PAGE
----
Medieval castles in Campania

Castel Sant'Elmo

Castel Sant"Elmo is a medieval fortress located on a hilltop near the Certosa di San Martino, overlooking Naples. Documents date a structure at the site from 1275, from the era of Charles d"Anjou. Known originally as Belforte, it was likely a fortified residence, surrounded by walls, its entrance gate marked by two turrets. In 1329, using designs by the Sienese architect Tino da Camaino, king Robert of N ...
Founded: 13th century | Location: Naples, Italy

Castel Nuovo

The building of the Castel Nuovo began in 1279 under the reign of Charles I of Anjou, on the basis of a plan by the French architect Pierre de Chaule. The strategic position of the new castle gave it the characteristics not only of a royal residence, but also those of a fortress. From the very beginning it was called Castrum Novum to distinguish it from the older castles dell"Ovo and Capuano. During the reign of R ...
Founded: 1279 | Location: Naples, Italy

Castel dell'Ovo

Castel dell"Ovo (Egg Castle) is located on the former island of Megaride, now a peninsula, on the Gulf of Naples. The castle"s name comes from a legend about the Roman poet Virgil, who had a reputation in the Middle Ages as a great sorcerer and predictor of the future. In the legend, Virgil put a magical egg into the foundations to support the fortifications. Had this egg been broken, the castle wou ...
Founded: 12th century | Location: Naples, Italy

Aragonese Castle

Aragonese Castle stands on a volcanic rocky islet that connects to the larger island of Ischia by a causeway (Ponte Aragonese). The Aragonese Castle is the most impressive historical monument in Ischia, built by Hiero I of Syracuse in 474 BC. At the same time, two towers were built to control enemy fleets" movements. The rock was then occupied by Parthenopeans (the ancient inhabitants of Naples). In 326 BC the ...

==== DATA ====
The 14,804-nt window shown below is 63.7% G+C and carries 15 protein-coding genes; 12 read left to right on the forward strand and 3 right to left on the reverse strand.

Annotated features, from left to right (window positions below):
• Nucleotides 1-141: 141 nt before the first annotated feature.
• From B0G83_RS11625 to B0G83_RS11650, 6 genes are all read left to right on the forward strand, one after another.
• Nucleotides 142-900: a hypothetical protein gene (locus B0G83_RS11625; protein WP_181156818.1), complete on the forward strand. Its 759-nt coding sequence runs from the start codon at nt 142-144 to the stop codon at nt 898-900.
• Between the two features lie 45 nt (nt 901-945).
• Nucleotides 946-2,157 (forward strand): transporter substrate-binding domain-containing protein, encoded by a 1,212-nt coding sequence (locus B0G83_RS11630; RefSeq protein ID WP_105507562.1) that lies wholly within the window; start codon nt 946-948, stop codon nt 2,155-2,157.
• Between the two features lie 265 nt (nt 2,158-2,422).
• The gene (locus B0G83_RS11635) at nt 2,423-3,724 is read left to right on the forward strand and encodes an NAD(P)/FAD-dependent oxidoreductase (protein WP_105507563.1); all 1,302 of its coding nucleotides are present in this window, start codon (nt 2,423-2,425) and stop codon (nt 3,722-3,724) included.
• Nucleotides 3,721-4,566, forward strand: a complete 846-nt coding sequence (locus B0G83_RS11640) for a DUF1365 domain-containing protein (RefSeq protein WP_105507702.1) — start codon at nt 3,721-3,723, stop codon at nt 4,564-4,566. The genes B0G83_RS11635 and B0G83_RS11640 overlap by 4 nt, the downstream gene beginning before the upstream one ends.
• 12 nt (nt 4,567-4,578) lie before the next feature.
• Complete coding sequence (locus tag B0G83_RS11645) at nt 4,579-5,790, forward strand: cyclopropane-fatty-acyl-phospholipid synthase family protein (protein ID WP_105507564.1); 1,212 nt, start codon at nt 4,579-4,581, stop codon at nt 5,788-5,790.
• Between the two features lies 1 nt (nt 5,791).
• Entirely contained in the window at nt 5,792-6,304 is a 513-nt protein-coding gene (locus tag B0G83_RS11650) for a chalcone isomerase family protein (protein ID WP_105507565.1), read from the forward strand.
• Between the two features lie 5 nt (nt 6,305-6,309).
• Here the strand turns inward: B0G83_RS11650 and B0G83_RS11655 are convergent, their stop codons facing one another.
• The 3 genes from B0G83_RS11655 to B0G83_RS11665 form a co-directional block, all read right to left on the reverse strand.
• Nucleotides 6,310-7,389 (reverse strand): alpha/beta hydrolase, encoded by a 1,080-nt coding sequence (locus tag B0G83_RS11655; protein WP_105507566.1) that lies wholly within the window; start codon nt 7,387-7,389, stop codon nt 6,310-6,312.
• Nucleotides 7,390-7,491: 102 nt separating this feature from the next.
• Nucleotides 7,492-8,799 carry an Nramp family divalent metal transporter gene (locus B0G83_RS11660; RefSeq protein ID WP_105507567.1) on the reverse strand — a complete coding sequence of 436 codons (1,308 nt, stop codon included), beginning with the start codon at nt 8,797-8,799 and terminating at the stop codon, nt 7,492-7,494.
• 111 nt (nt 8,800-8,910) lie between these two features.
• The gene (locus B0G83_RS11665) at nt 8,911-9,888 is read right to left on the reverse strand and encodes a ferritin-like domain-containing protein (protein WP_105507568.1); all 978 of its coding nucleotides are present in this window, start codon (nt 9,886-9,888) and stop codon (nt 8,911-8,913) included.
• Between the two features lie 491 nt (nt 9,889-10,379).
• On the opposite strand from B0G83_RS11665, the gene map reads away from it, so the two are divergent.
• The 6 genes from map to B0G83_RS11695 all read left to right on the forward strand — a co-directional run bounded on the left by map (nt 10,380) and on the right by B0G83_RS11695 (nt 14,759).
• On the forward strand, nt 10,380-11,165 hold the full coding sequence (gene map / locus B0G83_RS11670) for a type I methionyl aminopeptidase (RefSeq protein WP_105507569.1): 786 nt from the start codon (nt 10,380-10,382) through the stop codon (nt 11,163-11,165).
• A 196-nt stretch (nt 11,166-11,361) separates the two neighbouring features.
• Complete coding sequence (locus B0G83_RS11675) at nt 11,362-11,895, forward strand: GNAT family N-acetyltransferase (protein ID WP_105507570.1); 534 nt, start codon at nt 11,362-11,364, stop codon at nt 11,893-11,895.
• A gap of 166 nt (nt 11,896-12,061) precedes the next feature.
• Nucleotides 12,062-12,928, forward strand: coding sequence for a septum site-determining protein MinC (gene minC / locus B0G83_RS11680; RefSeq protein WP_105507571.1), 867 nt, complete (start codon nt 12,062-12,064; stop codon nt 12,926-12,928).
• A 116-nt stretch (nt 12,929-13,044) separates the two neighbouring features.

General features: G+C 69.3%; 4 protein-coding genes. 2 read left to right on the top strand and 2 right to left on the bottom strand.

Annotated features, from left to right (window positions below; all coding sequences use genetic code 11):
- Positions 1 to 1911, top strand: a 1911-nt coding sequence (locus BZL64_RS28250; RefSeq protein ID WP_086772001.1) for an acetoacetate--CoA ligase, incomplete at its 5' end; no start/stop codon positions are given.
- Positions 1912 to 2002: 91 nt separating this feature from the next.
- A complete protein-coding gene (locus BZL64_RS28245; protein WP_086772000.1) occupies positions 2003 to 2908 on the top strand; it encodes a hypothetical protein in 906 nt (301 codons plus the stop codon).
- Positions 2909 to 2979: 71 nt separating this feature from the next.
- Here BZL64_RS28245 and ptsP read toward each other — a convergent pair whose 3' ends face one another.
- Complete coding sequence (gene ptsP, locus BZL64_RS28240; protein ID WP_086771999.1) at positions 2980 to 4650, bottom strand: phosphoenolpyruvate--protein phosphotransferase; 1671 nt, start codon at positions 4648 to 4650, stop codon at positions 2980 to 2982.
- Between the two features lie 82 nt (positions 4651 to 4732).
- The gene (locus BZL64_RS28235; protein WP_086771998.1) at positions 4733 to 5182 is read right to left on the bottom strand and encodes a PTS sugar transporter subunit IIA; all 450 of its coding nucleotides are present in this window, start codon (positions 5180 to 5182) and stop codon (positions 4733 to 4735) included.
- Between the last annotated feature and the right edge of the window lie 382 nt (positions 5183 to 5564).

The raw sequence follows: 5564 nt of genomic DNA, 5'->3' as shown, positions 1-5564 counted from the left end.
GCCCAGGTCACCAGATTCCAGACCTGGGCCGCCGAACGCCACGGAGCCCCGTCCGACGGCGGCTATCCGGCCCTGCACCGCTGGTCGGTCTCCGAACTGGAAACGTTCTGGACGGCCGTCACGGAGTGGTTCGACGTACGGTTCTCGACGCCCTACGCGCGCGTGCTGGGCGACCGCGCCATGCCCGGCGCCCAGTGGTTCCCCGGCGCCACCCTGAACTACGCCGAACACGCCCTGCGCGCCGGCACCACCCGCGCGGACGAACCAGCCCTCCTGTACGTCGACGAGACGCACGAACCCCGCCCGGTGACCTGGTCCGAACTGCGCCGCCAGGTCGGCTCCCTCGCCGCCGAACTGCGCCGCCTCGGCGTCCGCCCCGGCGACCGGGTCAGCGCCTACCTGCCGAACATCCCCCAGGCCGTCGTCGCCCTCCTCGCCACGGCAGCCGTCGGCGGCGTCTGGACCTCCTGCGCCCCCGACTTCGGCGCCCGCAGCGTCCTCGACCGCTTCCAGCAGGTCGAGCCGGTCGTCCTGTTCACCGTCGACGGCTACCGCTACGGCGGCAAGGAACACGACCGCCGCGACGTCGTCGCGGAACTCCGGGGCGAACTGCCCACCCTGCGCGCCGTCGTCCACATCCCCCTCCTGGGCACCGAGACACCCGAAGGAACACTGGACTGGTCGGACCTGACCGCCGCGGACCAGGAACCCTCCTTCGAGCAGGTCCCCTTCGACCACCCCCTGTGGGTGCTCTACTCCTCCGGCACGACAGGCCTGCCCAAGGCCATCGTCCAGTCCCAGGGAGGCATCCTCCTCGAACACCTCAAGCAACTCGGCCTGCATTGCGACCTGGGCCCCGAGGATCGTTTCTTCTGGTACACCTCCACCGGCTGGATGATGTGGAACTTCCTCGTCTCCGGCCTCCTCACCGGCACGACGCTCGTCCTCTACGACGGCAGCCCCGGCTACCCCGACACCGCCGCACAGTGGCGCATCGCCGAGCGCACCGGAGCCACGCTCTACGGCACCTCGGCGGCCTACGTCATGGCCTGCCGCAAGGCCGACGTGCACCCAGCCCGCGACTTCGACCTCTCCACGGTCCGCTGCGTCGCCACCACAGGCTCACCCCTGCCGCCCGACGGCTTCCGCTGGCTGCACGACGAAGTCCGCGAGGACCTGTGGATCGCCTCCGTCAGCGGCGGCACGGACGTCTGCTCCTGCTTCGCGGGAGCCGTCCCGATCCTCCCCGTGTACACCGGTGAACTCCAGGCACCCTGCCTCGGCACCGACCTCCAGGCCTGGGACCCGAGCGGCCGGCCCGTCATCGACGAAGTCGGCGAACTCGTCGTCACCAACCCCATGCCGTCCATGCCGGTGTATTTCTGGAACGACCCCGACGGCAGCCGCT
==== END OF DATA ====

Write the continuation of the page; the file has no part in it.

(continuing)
Founded: 474 BCE | Location: Ischia, Italy

Baia Castle

The late 15th century Baia Castle was built by the  over ancient Roman ruins thought to be the summer residence of Julius Caesar. On the 29th September 1538 the great eruption, with devastating effects for all the Phlegraean Fieldsi, caused serious damage to the Castle of Baia too. The castle was restored and enlarged by the viceroy don Pedro Alvarez de Toledo. Today, this cliffside Aragonese castle with sea views ...
Founded: 15th century | Location: Bacoli, Italy

Featured Historic Landmarks, Sites & Buildings

Historic Site of the week

Arch of Constantine

The Arch of Constantine is situated between the Colosseum and the Palatine Hill. It was erected by the Roman Senate to commemorate Constantine I's victory over Maxentius at the Battle of Milvian Bridge in 312. Dedicated in 315, it is the largest Roman triumphal arch. The arch spans the Via triumphalis, the way taken by the emperors when they entered the city in triumph.

Though dedicated to Constantine, much of the decorative material incorporated earlier work from the time of the emperors Trajan (98-117), Hadrian (117-138) and Marcus Aurelius (161-180), and is thus a collage. The last of the existing triumphal arches in Rome, it is also the only one to make extensive use of spolia, reusing several major reliefs from 2nd century imperial monuments, which give a striking and famous stylistic contrast to the sculpture newly created for the arch.

The arch is 21 m high, 25.9 m wide and 7.4 m deep. Above the archways is placed the attic, composed of brickwork reveted (faced) with marble. A staircase within the arch is entered from a door at some height from the ground, on the west side, facing the Palatine Hill. The general design with a main part structured by detached columns and an attic with the main inscription above is modelled after the example of the Arch of Septimius Severus on the Roman Forum.